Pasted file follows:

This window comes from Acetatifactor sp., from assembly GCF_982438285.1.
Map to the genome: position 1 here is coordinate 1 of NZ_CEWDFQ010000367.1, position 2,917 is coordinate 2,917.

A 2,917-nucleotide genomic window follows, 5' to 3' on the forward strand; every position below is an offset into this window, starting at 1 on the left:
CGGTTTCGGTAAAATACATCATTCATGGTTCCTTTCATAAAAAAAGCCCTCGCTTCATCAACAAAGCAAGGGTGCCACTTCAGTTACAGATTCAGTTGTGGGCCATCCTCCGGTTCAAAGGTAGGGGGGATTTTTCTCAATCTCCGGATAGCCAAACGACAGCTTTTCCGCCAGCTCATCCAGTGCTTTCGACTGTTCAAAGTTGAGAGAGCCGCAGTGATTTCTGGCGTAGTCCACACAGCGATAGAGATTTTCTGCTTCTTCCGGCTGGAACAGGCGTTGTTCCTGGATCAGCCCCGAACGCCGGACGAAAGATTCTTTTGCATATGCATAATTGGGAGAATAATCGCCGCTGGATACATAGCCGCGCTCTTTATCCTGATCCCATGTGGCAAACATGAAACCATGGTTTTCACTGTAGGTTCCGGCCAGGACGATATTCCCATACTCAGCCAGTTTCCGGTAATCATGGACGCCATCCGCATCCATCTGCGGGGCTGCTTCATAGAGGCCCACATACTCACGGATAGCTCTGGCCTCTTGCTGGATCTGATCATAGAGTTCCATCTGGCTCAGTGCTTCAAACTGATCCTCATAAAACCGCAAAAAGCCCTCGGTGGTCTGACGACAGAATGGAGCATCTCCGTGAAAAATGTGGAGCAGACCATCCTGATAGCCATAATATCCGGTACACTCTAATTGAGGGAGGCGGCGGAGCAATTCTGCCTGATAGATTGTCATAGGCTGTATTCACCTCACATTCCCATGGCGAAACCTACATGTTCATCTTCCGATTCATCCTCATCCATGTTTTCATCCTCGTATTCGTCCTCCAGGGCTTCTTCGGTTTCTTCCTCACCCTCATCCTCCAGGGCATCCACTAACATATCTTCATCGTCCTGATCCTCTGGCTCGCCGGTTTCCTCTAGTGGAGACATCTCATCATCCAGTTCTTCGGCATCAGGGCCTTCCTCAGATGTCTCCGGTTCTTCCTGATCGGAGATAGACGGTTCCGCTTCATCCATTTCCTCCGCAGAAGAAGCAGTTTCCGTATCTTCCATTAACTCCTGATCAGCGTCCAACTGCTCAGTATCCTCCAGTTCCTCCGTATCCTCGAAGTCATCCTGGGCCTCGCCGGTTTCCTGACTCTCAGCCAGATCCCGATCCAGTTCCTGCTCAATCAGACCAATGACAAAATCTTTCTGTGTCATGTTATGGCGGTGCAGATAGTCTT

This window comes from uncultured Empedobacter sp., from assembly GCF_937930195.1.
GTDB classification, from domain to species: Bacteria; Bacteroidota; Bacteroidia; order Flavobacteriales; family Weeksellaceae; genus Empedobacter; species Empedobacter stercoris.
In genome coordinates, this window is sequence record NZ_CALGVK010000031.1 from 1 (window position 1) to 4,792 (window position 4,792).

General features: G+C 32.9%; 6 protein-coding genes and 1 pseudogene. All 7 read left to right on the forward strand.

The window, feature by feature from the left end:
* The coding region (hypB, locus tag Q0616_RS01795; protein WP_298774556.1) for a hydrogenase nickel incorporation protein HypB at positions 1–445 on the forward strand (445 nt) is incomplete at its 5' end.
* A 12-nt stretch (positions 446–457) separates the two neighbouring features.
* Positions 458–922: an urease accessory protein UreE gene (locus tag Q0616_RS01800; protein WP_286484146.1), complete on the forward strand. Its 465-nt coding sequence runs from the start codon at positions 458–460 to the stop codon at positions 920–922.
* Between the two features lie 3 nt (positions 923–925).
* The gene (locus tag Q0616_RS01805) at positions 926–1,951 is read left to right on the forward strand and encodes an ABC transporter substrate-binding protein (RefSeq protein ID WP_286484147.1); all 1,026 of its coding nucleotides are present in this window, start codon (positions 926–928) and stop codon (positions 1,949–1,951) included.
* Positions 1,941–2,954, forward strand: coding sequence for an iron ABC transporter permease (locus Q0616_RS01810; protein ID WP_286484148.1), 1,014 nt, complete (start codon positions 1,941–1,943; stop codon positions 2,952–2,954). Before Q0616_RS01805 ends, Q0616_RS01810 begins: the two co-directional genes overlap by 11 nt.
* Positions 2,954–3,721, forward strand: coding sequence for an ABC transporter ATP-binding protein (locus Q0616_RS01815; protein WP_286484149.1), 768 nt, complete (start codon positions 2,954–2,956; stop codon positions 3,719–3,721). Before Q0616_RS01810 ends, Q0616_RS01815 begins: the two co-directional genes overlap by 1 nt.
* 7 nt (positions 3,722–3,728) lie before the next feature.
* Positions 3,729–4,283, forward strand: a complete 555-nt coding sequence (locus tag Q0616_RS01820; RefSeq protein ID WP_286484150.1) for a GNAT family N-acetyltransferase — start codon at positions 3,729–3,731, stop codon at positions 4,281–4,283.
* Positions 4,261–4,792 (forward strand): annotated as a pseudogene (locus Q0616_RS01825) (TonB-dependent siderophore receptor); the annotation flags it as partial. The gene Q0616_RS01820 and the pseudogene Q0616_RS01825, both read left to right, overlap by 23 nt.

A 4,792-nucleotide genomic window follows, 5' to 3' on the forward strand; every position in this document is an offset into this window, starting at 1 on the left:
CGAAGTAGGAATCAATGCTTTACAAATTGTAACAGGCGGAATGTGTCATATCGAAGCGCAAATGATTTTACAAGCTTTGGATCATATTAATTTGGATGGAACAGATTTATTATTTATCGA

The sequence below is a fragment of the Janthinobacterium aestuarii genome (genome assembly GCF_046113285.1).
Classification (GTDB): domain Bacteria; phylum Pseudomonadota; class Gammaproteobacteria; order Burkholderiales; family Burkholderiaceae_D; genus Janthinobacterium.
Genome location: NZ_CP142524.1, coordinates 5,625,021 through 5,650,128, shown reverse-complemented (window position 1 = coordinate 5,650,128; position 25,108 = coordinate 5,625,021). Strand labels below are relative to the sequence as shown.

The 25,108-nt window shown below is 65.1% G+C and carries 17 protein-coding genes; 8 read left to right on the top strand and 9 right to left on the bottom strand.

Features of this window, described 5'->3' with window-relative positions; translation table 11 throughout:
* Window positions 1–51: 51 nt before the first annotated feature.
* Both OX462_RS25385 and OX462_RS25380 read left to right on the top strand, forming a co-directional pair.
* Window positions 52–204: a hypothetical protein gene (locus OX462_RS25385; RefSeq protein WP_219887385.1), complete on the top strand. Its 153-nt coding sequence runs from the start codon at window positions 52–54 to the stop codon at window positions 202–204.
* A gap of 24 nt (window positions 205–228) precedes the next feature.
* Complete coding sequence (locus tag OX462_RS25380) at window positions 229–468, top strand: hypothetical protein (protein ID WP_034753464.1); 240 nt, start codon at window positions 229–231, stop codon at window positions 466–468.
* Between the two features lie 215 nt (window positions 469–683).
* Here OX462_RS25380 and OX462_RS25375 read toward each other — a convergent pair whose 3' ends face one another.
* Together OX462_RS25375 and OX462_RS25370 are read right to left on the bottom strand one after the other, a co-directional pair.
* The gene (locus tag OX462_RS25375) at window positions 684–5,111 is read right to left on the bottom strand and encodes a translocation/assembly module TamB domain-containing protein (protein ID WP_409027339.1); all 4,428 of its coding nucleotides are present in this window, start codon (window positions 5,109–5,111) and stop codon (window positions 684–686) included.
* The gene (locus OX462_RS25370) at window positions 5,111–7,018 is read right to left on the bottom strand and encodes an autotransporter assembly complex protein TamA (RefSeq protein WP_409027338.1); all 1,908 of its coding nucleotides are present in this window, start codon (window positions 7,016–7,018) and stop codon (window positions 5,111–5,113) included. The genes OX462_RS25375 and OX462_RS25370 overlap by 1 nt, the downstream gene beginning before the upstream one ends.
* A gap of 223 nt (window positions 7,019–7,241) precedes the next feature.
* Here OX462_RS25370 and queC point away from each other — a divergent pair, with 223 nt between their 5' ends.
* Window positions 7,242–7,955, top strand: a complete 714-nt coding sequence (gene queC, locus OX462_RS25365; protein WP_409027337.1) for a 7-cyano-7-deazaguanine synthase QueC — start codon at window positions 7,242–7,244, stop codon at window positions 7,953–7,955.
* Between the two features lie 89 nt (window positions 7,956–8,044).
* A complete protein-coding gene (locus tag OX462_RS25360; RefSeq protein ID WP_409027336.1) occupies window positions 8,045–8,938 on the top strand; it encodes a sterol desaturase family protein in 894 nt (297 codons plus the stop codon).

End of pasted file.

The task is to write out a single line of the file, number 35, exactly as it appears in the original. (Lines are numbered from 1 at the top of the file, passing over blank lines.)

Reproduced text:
* The gene (locus tag OX462_RS25375) at window positions 684–5,111 is read right to left on the bottom strand and encodes a translocation/assembly module TamB domain-containing protein (protein ID WP_409027339.1); all 4,428 of its coding nucleotides are present in this window, start codon (window positions 5,109–5,111) and stop codon (window positions 684–686) included.